Over the past 10 years Jason has worked his way up from Individual Contributor to Director of West MI/UP Customer Consulting and Reporting at BCBSM. He enjoys being an active member of the community and taking part in local events. One of those events was a “Friends of Burton” at Burton Elementary – which is where he was first introduced to Affinity Mentoring.

“Being a father of two kids – I understand homework and the extra need and push.” He instantly connected with Affinity Mentoring and the message resonated with him. “Hearing about the need tears at your heart. I came back to the office and drummed up more support. I recruited 4 or 5 more mentors.”

That was 4 years ago. The partnership between BCBSM and Affinity is growing stronger each year. This year 8 employees from BCBSM are volunteering weekly as mentors. “I’m a big believer in the program, I try to get as many people involved as possible,” says Jason. A large part of the growth is through word-of-mouth and employees returning from mentoring talking about their experience.

“People started getting involved in small events, like the Secret Santa Workshop, and I talk to my co-workers about mentoring. People want to get involved. It starts with one day, so what’s one hour per week?”

Weekly Mentoring
Jason, a mentor himself, has been working with Angel for the past 4 years. “We’re both competitive. We play a lot of Uno – but add math into it. The first one to get 100 points loses. I think I’m the proud reigning champion, but you can say he is. The first time he beat me he was so geeked,” chuckles Jason.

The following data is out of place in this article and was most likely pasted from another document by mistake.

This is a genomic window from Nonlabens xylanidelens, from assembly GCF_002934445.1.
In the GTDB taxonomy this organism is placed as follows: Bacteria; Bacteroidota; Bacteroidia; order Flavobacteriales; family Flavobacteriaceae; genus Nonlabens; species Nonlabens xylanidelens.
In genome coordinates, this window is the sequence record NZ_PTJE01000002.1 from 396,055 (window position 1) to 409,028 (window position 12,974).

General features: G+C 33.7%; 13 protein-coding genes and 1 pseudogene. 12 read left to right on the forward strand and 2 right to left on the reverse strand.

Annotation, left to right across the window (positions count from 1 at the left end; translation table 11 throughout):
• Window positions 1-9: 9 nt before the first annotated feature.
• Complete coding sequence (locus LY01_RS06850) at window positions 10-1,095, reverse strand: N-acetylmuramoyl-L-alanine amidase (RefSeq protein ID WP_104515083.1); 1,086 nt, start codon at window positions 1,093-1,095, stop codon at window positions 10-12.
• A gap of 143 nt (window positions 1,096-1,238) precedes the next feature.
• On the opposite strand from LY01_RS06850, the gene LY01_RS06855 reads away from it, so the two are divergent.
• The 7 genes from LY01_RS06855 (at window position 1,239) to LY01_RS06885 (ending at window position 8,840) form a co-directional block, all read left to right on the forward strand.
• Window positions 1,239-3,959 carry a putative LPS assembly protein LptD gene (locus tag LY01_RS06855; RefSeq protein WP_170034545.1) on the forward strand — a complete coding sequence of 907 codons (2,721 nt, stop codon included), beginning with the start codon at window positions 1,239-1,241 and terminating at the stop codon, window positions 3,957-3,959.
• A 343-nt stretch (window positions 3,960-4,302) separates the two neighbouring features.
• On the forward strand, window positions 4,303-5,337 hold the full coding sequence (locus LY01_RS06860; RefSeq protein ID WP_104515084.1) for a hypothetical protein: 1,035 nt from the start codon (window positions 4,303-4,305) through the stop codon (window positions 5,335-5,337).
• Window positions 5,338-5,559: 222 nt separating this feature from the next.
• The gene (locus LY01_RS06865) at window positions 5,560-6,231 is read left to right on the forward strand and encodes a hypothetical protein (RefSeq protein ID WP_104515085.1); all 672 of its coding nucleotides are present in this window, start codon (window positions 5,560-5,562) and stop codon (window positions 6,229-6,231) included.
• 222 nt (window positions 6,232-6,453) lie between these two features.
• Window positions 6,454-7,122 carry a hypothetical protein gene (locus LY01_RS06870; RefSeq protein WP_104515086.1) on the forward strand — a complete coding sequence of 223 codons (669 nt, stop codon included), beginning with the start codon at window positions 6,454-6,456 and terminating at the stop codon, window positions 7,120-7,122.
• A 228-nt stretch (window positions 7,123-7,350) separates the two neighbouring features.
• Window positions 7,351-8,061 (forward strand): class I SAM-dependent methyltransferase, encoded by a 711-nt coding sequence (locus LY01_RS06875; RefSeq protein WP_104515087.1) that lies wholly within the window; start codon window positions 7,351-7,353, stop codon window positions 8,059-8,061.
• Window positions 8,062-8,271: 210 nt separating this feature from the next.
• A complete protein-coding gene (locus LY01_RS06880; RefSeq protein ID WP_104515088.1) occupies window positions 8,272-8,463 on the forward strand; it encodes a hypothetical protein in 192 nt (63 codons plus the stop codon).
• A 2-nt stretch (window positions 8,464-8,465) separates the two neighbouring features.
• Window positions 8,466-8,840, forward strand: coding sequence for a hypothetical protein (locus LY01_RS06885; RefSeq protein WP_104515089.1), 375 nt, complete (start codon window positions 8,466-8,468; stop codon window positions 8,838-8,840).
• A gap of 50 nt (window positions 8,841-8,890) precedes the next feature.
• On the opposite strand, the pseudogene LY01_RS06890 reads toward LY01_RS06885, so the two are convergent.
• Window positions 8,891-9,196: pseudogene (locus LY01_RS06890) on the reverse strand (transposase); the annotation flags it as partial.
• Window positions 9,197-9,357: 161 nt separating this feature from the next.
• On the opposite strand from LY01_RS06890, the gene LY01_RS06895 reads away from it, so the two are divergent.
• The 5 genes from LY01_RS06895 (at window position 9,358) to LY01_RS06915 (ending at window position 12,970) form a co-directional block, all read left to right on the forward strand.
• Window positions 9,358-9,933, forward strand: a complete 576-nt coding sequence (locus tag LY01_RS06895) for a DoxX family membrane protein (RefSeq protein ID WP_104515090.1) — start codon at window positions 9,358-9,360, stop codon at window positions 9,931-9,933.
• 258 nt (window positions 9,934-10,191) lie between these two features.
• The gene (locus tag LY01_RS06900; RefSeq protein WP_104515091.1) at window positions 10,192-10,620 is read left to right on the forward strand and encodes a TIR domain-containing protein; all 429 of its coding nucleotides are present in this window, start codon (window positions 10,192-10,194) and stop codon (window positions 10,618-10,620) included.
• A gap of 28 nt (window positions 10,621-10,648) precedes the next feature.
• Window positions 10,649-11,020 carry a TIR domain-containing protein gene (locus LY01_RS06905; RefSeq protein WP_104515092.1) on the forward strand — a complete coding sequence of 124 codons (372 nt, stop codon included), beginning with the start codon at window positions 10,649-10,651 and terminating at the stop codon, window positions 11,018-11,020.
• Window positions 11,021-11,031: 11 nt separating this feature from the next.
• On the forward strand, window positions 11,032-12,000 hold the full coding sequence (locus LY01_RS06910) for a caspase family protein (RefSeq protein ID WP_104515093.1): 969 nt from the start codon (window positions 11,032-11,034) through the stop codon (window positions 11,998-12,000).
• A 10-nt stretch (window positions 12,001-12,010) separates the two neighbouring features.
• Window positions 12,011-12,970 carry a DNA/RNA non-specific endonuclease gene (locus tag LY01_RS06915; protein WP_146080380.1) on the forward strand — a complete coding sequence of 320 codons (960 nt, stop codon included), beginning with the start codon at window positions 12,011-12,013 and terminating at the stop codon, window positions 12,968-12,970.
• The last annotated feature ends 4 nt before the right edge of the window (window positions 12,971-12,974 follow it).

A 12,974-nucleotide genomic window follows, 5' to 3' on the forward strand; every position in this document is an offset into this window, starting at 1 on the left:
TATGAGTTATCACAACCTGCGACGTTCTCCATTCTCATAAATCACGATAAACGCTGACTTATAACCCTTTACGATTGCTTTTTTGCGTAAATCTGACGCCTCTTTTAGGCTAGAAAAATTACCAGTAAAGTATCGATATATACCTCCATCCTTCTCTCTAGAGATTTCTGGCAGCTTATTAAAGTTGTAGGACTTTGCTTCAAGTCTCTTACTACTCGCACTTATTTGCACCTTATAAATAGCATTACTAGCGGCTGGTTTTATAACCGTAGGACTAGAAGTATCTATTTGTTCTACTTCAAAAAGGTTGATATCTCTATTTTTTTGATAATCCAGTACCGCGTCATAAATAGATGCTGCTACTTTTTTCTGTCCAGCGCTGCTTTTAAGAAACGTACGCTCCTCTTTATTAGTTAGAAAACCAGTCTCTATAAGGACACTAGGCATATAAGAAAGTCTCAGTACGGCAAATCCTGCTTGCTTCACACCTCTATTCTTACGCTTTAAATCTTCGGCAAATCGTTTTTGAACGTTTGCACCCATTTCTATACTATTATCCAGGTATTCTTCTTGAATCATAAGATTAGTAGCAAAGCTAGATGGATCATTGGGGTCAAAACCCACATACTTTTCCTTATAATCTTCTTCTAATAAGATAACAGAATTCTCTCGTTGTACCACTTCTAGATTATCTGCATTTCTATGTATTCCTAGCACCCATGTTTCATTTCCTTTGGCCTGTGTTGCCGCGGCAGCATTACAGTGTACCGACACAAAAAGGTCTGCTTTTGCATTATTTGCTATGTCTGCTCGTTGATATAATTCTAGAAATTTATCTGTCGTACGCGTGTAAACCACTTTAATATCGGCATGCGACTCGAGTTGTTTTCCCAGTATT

“I usually go on Friday mornings so I can be in my jeans and relaxed. We usually spend some time in the library and pick out a book. The last one he picked was about Abraham Lincoln, so I picked out an encyclopedia to see what else I could find about him. Then we talk about it more. I’m a nerd like that.”

Jason explains that Affinity aligns with many of his company’s values, “We like to do things that are athletic. It’s important to get kids out and active. BCBSM has a campaign to get kids active 60 minutes a day – if I can help get 20 minutes of those, that’s great. Angel loves soccer so we’ll sneak out onto the field to kick the ball around.”

Board Member
Jason wears many hats and is involved with Affinity at different levels – partner, mentor, and board member. “The people involved in Affinity’s leadership and their employees make a difference. They are there. It’s a hands on organization, in every level. They have a pulse on what’s going on,” comments Jason.

As a board member, he loves to get other people excited about the mission, share his experiences, and the personal benefits mentoring offers. “I think at work, it gives people from different areas of the company something in common. At home, it’s interesting that my mentee and son are both in 6th grade. It helps me make sure I’m holding my son accountable in his homework too.”

Community Partner
Jason has led the partnership between Affinity and BCBSM, they are big believers in mentoring and are in it for the long-haul, “As long as we’re here in GR we will always have people that want to mentor. To see the happiness of the kids – that’s what it’s all about. We are going to support local organizations that make a profound impact on children and Affinity does that. We’d like to get two more mentors each year.”

Not only do their employees donate their time, but the company also donates their “treasure.” As a partner, BCBSM has committed to covering half of the cost of each of their employees’ mentor match ($600 per match). “[Mentoring] is not free – the cost of supporting a match for a year. There’s a cost the run the program and we wanted to be able to support, not just the talent, but the time and treasure. We’d like other organizations to also donate their time, talent, and treasure. These kids are our future so let’s invest in them now,” says Jason.

If you’re interested in learning more, check out our Mentorship Opportunities and Community Partnerships.